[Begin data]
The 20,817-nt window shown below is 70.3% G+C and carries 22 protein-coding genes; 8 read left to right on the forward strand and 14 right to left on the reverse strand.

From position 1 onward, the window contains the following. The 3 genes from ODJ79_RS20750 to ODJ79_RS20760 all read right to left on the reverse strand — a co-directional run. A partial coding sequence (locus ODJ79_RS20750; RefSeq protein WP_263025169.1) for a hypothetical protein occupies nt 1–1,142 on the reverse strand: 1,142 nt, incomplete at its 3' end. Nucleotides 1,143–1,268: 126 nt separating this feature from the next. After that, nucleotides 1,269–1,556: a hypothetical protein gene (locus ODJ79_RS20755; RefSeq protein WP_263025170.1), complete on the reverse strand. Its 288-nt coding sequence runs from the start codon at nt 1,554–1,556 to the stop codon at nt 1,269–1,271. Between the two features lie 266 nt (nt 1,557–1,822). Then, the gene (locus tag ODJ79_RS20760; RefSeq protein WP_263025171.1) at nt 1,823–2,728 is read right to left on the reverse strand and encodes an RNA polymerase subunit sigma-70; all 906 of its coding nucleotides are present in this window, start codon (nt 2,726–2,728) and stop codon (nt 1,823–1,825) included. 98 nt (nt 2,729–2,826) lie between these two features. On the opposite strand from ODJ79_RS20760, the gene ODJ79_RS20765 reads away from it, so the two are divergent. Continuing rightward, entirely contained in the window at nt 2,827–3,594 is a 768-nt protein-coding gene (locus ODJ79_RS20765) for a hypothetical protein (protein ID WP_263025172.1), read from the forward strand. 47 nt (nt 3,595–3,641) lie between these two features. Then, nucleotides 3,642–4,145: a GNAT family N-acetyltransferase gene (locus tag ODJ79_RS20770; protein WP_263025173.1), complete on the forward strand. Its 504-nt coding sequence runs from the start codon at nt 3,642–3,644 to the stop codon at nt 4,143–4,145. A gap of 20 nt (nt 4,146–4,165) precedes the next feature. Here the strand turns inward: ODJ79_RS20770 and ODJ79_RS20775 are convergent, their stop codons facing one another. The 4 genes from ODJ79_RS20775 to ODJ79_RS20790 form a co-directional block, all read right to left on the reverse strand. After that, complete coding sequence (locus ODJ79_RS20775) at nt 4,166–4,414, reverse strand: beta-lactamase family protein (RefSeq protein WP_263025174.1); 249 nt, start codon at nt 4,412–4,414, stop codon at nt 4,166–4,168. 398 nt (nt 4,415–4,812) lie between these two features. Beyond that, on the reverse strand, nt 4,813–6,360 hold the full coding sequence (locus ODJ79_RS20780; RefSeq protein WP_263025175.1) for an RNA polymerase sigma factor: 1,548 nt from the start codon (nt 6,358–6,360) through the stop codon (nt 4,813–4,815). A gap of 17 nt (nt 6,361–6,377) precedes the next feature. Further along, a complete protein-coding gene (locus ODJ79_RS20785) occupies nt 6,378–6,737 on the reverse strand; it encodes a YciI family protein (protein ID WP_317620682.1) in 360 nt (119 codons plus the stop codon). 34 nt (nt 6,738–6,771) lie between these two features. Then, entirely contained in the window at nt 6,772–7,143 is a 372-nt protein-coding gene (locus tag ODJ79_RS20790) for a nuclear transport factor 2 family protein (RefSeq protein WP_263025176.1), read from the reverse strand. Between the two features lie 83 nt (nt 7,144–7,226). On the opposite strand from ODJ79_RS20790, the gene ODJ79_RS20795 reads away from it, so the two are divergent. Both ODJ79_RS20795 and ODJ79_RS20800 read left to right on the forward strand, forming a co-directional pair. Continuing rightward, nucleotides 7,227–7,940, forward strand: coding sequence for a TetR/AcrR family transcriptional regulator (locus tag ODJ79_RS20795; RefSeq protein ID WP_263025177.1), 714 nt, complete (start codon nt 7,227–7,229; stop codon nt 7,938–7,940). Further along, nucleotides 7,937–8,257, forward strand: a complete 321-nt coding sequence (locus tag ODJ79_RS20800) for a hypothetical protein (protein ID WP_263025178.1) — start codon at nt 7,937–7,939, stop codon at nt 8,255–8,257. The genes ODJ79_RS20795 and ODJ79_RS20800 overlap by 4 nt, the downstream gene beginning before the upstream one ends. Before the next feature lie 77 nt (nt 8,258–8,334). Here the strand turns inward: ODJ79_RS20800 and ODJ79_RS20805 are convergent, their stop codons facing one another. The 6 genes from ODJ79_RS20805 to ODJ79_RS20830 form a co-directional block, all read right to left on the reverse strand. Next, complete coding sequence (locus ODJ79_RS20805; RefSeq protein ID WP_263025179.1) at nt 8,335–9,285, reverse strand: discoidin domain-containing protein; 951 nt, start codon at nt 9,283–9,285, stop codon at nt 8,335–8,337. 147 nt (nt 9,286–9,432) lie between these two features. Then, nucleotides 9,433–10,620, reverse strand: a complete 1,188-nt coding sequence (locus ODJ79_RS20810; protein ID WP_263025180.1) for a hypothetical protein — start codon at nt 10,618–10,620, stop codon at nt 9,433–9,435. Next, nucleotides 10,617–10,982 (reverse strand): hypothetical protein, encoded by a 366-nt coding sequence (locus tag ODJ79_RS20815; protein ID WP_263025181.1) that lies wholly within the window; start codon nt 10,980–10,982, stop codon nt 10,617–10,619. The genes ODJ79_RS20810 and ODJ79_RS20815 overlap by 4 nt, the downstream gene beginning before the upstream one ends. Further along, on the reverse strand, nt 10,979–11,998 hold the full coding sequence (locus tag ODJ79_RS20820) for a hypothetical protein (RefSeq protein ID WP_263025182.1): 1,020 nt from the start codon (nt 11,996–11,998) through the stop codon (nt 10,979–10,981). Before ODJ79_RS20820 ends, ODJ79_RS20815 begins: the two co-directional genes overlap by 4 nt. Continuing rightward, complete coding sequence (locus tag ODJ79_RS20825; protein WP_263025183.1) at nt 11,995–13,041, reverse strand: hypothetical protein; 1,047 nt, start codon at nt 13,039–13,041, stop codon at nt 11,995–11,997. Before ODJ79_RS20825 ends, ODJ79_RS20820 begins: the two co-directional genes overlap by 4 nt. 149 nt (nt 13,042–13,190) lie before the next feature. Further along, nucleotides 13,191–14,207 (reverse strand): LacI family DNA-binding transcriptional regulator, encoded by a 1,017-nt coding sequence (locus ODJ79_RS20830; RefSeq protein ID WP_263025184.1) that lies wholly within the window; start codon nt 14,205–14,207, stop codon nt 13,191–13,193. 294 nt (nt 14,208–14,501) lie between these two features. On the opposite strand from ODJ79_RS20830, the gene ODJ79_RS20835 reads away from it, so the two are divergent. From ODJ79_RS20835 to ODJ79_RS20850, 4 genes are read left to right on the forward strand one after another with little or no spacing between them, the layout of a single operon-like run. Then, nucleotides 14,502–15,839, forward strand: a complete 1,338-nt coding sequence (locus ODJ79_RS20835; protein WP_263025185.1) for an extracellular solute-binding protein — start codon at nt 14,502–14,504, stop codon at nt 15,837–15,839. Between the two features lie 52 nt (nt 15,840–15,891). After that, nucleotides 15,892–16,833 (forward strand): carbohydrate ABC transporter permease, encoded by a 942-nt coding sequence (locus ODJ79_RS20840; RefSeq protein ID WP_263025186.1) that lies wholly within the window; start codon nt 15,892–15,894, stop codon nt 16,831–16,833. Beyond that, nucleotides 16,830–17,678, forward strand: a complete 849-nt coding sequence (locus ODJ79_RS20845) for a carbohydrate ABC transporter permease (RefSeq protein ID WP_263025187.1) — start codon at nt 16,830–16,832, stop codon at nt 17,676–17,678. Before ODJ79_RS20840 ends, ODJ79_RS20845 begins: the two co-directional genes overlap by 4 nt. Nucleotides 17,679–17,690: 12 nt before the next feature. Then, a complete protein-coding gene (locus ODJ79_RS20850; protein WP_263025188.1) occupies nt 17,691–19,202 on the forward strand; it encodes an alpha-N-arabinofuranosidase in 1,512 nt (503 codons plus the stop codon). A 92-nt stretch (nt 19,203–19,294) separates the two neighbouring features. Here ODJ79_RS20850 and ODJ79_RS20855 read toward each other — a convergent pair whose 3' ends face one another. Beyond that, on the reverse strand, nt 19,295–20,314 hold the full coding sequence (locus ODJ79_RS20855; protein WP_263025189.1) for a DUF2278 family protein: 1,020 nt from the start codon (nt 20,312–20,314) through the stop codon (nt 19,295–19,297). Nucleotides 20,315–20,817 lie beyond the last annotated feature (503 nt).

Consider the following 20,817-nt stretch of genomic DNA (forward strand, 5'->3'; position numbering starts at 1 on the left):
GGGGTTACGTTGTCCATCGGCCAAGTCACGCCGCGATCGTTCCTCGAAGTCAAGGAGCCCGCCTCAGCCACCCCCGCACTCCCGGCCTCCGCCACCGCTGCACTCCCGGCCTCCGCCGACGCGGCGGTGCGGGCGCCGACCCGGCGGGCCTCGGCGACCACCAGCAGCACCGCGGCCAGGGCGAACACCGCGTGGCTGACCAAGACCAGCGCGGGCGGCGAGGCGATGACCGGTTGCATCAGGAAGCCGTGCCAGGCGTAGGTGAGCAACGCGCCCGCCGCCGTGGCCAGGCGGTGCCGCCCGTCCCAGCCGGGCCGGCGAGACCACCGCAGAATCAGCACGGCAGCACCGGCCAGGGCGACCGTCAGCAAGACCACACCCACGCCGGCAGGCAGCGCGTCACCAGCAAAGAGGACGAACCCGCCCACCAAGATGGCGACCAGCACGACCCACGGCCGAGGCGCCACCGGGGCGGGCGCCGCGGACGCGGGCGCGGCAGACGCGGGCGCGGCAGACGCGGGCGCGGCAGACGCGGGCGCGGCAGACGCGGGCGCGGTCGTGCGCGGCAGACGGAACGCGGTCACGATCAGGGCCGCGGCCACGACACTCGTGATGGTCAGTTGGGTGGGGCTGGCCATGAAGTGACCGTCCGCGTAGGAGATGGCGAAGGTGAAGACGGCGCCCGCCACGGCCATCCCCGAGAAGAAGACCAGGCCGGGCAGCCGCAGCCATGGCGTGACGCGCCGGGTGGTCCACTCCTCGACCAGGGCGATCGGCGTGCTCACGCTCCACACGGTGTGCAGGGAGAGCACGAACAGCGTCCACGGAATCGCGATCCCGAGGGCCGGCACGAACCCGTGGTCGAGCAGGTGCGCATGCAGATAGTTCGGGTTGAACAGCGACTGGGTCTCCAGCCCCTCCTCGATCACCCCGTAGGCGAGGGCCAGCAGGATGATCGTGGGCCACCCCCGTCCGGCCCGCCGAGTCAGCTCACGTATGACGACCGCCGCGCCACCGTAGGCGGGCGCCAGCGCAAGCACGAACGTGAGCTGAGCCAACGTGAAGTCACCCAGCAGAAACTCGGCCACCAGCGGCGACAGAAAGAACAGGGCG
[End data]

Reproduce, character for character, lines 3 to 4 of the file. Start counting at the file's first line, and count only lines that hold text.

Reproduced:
Consider the following 20,817-nt stretch of genomic DNA (forward strand, 5'->3'; position numbering starts at 1 on the left):
GGGGTTACGTTGTCCATCGGCCAAGTCACGCCGCGATCGTTCCTCGAAGTCAAGGAGCCCGCCTCAGCCACCCCCGCACTCCCGGCCTCCGCCACCGCTGCACTCCCGGCCTCCGCCGACGCGGCGGTGCGGGCGCCGACCCGGCGGGCCTCGGCGACCACCAGCAGCACCGCGGCCAGGGCGAACACCGCGTGGCTGACCAAGACCAGCGCGGGCGGCGAGGCGATGACCGGTTGCATCAGGAAGCCGTGCCAGGCGTAGGTGAGCAACGCGCCCGCCGCCGTGGCCAGGCGGTGCCGCCCGTCCCAGCCGGGCCGGCGAGACCACCGCAGAATCAGCACGGCAGCACCGGCCAGGGCGACCGTCAGCAAGACCACACCCACGCCGGCAGGCAGCGCGTCACCAGCAAAGAGGACGAACCCGCCCACCAAGATGGCGACCAGCACGACCCACGGCCGAGGCGCCACCGGGGCGGGCGCCGCGGACGCGGGCGCGGCAGACGCGGGCGCGGCAGACGCGGGCGCGGCAGACGCGGGCGCGGCAGACGCGGGCGCGGTCGTGCGCGGCAGACGGAACGCGGTCACGATCAGGGCCGCGGCCACGACACTCGTGATGGTCAGTTGGGTGGGGCTGGCCATGAAGTGACCGTCCGCGTAGGAGATGGCGAAGGTGAAGACGGCGCCCGCCACGGCCATCCCCGAGAAGAAGACCAGGCCGGGCAGCCGCAGCCATGGCGTGACGCGCCGGGTGGTCCACTCCTCGACCAGGGCGATCGGCGTGCTCACGCTCCACACGGTGTGCAGGGAGAGCACGAACAGCGTCCACGGAATCGCGATCCCGAGGGCCGGCACGAACCCGTGGTCGAGCAGGTGCGCATGCAGATAGTTCGGGTTGAACAGCGACTGGGTCTCCAGCCCCTCCTCGATCACCCCGTAGGCGAGGGCCAGCAGGATGATCGTGGGCCACCCCCGTCCGGCCCGCCGAGTCAGCTCACGTATGACGACCGCCGCGCCACCGTAGGCGGGCGCCAGCGCAAGCACGAACGTGAGCTGAGCCAACGTGAAGTCACCCAGCAGAAACTCGGCCACCAGCGGCGACAGAAAGAACAGGGCG